[0008] The present invention seeks to overcome these disadvantages and relates first of all to a heat exchanger, notably for a motor vehicle, said exchanger comprising a core bundle for the exchange of heat between a first and a second fluid, said core bundle comprising a plurality of tubes and a header tank, said tubes and said tank allowing said first fluid to circulate between them, said exchanger further comprising a retaining plate for holding said tubes, said plate being fixed to said tank, said tank comprising a collector plate provided with orifices through which said tubes pass, said collector plate being made of plastic.

[0009] Because the collector plate is made of plastic, the corrosion phenomena encountered with the metal collector plates of the prior art are avoided. In addition, by attaching the tubes to the tank via the retaining plate, the problem of immobilizing the tubes relative to the tanks is solved.

[0010] According to various embodiments which may be considered together or separately: [0011] said retaining plate is attached externally to said tank, [0012] said retaining plate is attached to said collector plate, [0013] said tank comprises a cover, attached to said collector plate, [0014] said cover is made of plastic, [0015] said cover and said collector plate are fixed by welding, [0016] said tubes are made of metal, [0017] said tubes are made of aluminum alloy, [0018] said exchanger further comprises a gasket through which said tubes pass, [0019] said gasket is situated outside said header tank, [0020] said gasket is compressed between said tubes and said collector plate at an outline of said orifices provided in said collector plate for the passage of said tubes, [0021] said tubes are flared at their ends, [0022] said flare extends at least facing said retaining plate and/or said collector plate, or even facing said gasket, [0023] said retaining plate is removable with respect to said header tank.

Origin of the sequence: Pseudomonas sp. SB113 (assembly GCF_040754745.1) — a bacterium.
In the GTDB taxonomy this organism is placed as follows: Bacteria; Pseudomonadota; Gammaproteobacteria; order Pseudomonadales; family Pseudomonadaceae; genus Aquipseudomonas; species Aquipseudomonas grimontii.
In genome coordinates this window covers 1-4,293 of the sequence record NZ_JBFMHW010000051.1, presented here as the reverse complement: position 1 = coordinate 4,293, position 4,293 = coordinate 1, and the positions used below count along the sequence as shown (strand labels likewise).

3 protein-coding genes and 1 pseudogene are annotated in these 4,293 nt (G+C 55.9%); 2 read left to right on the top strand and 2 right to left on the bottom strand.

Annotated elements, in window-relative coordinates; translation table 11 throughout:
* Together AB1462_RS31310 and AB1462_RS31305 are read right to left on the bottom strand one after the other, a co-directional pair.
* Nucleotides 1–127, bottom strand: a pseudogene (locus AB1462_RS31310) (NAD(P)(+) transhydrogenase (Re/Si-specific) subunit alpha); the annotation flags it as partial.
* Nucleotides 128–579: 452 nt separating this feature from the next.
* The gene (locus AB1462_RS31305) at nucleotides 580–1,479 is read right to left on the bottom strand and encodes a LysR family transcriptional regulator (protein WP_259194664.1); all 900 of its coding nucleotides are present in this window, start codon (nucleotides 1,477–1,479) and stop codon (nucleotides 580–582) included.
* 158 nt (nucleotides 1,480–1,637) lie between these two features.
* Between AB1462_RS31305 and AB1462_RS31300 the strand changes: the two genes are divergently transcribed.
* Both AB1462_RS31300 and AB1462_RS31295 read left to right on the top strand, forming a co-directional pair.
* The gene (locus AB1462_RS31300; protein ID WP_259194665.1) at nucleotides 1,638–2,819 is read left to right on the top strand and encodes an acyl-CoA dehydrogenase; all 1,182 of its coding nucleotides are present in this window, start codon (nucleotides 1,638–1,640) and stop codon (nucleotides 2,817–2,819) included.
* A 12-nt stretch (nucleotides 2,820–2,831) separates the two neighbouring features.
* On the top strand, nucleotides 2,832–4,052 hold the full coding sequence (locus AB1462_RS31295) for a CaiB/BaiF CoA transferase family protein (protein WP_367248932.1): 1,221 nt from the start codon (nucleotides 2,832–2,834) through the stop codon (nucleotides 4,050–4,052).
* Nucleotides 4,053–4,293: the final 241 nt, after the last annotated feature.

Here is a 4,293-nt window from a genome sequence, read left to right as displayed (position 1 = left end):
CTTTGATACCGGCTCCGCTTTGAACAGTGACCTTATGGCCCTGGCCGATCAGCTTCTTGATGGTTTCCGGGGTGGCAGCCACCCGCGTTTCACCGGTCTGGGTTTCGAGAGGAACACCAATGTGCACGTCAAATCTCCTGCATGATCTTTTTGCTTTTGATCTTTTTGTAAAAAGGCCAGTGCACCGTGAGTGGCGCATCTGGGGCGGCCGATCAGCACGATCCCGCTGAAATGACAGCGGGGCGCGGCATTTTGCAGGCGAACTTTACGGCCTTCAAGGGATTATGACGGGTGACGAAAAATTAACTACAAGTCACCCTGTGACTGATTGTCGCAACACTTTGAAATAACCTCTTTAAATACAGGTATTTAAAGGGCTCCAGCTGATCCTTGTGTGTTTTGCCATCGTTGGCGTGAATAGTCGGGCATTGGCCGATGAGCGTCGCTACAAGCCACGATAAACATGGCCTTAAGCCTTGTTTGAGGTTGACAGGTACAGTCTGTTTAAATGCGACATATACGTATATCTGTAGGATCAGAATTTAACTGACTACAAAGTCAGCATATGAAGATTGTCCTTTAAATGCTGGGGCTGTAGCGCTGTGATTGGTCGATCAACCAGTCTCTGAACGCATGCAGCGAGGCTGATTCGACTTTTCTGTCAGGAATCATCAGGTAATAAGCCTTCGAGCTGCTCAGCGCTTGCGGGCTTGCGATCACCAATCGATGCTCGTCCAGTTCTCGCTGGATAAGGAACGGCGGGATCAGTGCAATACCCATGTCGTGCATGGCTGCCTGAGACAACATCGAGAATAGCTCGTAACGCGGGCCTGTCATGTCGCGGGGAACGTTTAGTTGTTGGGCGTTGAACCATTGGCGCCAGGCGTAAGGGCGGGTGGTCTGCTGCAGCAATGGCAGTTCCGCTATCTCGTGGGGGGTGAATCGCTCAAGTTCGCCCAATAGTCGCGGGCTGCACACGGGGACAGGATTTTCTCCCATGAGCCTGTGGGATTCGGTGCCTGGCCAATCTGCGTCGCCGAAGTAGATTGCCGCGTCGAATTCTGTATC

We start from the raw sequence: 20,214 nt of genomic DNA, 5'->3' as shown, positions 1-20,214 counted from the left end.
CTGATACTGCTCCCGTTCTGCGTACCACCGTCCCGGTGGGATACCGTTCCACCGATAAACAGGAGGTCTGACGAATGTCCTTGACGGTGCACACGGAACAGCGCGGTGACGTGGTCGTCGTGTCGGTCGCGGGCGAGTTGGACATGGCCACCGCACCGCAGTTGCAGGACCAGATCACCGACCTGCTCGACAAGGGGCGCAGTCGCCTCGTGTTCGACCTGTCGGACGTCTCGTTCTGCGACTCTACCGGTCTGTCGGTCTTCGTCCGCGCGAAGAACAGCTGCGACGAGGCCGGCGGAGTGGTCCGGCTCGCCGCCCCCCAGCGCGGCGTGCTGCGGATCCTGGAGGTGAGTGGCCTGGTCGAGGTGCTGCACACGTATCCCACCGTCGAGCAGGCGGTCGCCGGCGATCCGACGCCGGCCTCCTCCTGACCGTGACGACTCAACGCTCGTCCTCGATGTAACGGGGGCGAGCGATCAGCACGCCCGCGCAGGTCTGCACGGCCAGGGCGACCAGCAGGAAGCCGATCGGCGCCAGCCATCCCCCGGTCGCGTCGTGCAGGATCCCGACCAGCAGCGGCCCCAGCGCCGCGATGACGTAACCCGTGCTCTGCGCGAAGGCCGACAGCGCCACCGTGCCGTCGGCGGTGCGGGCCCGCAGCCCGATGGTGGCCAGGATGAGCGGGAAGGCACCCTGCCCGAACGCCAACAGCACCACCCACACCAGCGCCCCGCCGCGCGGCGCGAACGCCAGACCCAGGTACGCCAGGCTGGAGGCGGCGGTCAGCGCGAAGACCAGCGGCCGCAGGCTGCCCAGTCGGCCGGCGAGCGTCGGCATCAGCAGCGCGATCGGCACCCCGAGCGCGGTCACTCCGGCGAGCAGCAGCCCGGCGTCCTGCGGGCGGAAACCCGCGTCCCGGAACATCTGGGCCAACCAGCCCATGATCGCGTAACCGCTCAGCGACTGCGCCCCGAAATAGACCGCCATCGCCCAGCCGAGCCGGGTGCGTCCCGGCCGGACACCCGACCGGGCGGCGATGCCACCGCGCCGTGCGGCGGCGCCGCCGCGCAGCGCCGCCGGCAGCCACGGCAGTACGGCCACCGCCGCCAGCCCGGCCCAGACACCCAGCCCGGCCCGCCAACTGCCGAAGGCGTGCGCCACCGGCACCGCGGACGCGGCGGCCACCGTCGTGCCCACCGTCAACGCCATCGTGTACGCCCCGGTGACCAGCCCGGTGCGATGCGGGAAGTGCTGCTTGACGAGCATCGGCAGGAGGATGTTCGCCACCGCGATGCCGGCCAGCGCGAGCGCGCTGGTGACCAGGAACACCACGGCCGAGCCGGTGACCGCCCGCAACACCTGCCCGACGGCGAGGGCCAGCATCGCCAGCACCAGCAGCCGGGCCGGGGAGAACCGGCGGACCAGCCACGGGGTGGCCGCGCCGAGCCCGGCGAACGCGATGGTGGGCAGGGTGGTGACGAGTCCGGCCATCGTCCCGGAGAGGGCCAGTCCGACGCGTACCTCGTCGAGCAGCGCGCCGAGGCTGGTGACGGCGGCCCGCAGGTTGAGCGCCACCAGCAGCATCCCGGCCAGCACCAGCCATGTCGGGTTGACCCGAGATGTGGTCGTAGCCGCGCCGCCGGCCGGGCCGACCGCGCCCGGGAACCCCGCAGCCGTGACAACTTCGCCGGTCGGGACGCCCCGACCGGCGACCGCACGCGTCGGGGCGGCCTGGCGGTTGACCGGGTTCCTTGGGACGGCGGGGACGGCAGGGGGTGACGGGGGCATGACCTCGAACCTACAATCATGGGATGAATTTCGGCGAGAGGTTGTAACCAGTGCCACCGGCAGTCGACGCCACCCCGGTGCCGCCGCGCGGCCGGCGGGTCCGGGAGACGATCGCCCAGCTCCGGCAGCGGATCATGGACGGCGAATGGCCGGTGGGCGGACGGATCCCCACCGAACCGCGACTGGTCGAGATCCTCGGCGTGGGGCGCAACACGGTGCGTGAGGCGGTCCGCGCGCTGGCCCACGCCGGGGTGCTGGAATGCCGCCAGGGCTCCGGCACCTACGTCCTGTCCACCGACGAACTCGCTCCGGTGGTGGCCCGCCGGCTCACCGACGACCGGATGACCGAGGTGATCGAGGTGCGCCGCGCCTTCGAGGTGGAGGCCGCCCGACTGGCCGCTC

[0024] The invention also relates to a method of manufacturing such an exchanger, said method comprising: [0025] a step of fixing said tubes to said retaining plate, [0026] a step of attaching said retaining plate to said header tank.